Missiologist Donald McGavran, widely regarded as the father of the contemporary church-growth movement, died of cancer on July 10 at the age of 92 at his home in Altadena, California.

Like his grandparents and parents before him, McGavran was a missionary to India under the auspices of the Disciples of Christ.

McGavran was a virtual outsider to the evangelical world until he became a senior citizen. Though he had barely heard of Fuller Theological Seminary, McGavran, at age 67, accepted the seminary’s offer to launch its School of World Mission. With this school as his platform, McGavran’s missiological views began to take root, particularly among scholars.

Said Ralph Winter, head of the U.S. Center for World Mission, “There is no man who has tramped more places and investigated more mission-field situations than Donald McGavran, and there probably never will be another.” Winter credited McGavran with single-handedly launching the now popular “unreached peoples” missiological movement and with virtually creating the scholarly field of evangelical missiology.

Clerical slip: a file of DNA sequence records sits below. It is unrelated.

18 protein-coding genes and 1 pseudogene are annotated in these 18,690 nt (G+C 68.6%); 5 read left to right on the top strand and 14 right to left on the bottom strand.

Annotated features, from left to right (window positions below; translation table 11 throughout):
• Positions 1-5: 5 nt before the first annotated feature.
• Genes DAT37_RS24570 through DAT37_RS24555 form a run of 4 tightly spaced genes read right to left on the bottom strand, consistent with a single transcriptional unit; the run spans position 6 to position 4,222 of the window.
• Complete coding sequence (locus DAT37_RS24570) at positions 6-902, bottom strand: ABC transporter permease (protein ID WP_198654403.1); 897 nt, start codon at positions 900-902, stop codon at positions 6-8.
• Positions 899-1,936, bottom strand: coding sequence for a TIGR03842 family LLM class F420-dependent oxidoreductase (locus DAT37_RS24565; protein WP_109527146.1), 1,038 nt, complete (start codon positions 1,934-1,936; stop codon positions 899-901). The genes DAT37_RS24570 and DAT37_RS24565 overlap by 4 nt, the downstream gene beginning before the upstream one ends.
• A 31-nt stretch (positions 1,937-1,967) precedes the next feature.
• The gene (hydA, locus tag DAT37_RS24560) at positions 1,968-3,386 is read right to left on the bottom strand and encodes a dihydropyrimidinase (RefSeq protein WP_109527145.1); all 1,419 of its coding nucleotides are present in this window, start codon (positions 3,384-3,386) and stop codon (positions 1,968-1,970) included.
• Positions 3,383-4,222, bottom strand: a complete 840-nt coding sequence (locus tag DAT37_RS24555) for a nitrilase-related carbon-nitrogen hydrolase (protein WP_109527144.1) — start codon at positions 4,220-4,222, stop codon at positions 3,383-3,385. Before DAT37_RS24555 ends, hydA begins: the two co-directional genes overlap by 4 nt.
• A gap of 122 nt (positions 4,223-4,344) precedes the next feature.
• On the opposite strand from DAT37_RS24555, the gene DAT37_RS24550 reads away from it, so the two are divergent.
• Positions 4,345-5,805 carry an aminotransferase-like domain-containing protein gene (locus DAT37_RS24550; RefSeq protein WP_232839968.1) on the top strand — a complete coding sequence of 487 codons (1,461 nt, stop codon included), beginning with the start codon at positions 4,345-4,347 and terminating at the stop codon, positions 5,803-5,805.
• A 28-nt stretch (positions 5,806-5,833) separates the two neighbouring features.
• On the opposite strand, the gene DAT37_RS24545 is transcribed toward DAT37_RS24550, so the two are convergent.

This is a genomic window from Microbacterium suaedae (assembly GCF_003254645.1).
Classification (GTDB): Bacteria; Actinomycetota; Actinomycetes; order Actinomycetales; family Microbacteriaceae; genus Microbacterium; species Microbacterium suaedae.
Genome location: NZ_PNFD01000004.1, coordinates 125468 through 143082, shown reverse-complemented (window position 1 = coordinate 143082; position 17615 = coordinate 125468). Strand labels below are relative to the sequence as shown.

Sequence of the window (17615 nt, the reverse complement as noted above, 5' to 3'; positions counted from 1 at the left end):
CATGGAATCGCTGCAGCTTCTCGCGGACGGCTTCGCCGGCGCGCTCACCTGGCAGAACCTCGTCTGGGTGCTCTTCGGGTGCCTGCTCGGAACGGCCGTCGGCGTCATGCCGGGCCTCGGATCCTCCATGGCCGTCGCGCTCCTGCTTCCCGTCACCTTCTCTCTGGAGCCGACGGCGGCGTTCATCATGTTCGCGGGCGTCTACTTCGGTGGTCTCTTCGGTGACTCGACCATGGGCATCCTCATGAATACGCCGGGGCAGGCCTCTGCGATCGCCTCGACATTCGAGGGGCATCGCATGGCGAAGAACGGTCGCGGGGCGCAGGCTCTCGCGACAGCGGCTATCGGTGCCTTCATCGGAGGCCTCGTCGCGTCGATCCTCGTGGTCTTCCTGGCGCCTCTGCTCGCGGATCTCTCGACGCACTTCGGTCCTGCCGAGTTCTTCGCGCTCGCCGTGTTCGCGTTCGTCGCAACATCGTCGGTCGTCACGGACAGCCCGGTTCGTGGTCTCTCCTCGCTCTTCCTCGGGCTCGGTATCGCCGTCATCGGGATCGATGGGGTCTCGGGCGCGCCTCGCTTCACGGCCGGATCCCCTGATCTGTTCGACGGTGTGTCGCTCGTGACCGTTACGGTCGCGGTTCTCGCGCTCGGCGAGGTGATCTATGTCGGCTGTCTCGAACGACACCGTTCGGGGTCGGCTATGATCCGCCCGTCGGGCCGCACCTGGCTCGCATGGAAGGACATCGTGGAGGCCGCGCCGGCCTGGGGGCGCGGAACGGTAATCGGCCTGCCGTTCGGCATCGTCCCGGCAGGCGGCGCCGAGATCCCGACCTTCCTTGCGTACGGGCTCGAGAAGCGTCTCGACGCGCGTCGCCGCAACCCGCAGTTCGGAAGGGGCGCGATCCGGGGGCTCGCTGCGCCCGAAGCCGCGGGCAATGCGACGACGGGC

McGavran’s views were characterized by a strident pragmatism. He spoke in terms of research and evangelistic strategies. McGavran insisted that evangelistic efforts be assessed in terms of their success in winning people to Christ. Critics felt such an approach risked short-circuiting the work of the Holy Spirit. But McGavran justified his views by appealing to the theology of stewardship. And no one questioned McGavran’s motives, or the intensity of his love for the lost.

James Engel, distinguished professor of marketing, research, and strategy in the graduate program at Eastern College, called McGavran a “pioneer in demanding that we evaluate churches on some objective ...

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